If you could pick two people to trust your business with, would your accountant be one of them?
Even though you are in control and running your business, every so often you need a little something or someone to help. It may be for advice on a new product launch, a marketing campaign or distribution channel, cash flow, financials, or risk management.
Whatever the issue, it is good to have sound people at your disposal.
However, would you totally trust that person with decision making, intimate information and win-lose decisions that could rock your company either way? That’s a bit different isn’t it?
For starters, asking advice from someone who is not really informed or positioned to provide adequate advice to the problem, would be more damaging than helpful.
For example, asking your brother-in-law about an investment fund for your excess cash because he works in the accounting department of a major company, may not pan out as he really has no direct knowledge of your business operation, or the short and long term needs for cash requirements.
So, who is best positioned to be trusted? Who do you go to for sound advice based on a keen knowledge base of your operation?
It may be your accountant, however that answer depends highly on the type of accountant relationship you have.
If your accounting firm talks to you 3-4 times a year and they are doing much of the talking that is one indicator to question. They may be filing your quarterly and annual reports and returns, generating the occasional cash flow projection, but do they really know what is going on inside of your business operation other than the numbers you pass to them for crunching?
Are they working with you on a regular basis to increase revenue, profit margin, reduce expenses? Do they essentially have an interest in your success? If the answer is no to any of these, perhaps you should be selective about the trust and quality of the advice you may receive if you reach out.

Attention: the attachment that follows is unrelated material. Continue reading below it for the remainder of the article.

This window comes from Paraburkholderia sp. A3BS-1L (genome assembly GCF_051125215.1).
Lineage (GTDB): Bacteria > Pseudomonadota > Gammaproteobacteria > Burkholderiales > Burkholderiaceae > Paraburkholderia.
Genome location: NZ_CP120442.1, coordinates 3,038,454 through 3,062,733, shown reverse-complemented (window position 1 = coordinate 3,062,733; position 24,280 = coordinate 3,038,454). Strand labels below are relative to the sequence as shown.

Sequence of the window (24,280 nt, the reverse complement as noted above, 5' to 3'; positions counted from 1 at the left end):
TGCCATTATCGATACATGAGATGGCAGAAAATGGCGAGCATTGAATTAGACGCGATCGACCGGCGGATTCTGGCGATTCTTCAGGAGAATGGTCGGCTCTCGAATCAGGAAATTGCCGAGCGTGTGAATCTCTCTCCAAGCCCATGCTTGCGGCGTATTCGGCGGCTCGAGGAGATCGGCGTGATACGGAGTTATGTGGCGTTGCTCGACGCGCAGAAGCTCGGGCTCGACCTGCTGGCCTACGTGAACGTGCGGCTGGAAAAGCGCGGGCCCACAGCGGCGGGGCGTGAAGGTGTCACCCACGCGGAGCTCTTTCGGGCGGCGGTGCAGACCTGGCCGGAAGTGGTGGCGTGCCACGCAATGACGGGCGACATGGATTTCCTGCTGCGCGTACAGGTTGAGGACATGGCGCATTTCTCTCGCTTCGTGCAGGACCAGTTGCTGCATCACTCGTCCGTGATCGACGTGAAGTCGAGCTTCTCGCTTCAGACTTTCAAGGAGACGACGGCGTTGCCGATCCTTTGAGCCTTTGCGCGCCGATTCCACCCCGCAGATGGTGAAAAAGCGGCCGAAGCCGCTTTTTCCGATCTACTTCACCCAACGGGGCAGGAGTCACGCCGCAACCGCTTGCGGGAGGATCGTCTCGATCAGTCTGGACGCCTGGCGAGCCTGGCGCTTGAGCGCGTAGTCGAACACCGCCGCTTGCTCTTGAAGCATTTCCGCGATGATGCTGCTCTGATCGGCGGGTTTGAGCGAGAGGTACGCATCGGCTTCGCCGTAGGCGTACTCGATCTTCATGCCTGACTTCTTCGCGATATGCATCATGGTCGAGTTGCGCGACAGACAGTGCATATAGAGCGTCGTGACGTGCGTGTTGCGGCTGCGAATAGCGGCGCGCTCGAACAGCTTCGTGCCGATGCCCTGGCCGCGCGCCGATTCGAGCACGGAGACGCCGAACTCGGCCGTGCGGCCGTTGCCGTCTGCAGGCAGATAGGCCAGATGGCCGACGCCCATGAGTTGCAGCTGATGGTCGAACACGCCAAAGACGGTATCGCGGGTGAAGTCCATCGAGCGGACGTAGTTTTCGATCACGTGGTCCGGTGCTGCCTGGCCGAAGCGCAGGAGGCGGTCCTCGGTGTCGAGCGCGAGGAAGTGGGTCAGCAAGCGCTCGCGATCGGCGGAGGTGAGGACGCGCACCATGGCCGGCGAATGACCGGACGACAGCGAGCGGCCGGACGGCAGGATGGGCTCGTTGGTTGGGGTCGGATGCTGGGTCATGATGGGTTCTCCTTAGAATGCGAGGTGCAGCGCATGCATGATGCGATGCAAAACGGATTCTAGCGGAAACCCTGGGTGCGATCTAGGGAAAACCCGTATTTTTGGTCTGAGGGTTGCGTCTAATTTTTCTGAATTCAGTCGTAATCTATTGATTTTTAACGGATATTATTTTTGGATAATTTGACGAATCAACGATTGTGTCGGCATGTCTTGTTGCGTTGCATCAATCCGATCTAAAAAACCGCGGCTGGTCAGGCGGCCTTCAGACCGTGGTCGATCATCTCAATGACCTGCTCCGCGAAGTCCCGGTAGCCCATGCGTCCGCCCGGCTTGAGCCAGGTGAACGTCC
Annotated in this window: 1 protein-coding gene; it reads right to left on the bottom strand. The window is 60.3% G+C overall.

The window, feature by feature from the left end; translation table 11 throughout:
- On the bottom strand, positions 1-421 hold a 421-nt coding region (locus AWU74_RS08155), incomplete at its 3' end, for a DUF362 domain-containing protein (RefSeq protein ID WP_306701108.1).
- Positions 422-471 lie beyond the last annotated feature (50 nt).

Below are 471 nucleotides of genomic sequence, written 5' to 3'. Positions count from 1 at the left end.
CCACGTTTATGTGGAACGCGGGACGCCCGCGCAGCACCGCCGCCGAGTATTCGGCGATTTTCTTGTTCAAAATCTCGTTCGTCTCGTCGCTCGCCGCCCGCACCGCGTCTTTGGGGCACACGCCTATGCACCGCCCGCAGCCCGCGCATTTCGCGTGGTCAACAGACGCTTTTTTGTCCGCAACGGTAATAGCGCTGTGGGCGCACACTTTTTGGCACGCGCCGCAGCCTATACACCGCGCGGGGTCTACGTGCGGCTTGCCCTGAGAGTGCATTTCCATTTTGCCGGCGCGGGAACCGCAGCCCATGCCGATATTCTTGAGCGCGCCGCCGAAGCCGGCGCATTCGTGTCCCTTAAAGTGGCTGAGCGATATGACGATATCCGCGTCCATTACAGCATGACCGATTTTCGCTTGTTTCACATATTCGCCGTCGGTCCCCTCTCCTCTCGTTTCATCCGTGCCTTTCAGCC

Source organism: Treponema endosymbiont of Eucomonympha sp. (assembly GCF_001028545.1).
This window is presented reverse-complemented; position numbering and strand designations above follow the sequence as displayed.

We, personally, would term that type of accounting firm as an “A” type. Mind you there is nothing wrong with the “A” type accountant-client relationship. In fact, many small businesses have it and like that set up. “It is what it is” they say, “It is what an accountant does”.
But, there is another type of relationship to have with your accounting firm. Let’s call that a “B” type. So what’s a “B” type?
It starts with your accountant asking a lot of questions about what makes up the numbers of your financial quarters, and annuals, then dives into probing of why the numbers come out the way they do, what can be altered to improve them, how they can help.
Asking an abundance of questions and probing is the first indicator that you have a “B” accounting relationship.
Frequent and in depth communication is another indicator of a “B” type relationship. You should expect more than 3-4 discussions per year, and it should be your accountant that reaches out, not the reverse. This frequent communication helps builds trust between two people, and positions your “B” accountant to have a current understanding of the issues and operations of your company, helping them to step in for advice when needed.
When it is your accountant that is raising the subject and potential ideas to increasing revenue, reducing expenses, formulating the setting for increased profit for your company, you have a second person in the game with the same objectives as you, the business owner. Again these are traits of the “B” accountant relationship.
This all builds trust and knowledge base that you need…so you can go to that key person for sound, informative, and expert advice when needed. This philosophy and focus is at the heart of Oxen. We have a very close relationship with our clients and make every effort to help, all of the time. We strive to be the quintessential “B” type accounting firm.
It may be a relationship that you never knew could exist with your accountant, but indeed there is a possibility of it for your company, with the right type of accounting firm.
Want to know more? Why not arrange a call with us so we can talk and see if we have the basis of a great relationship together.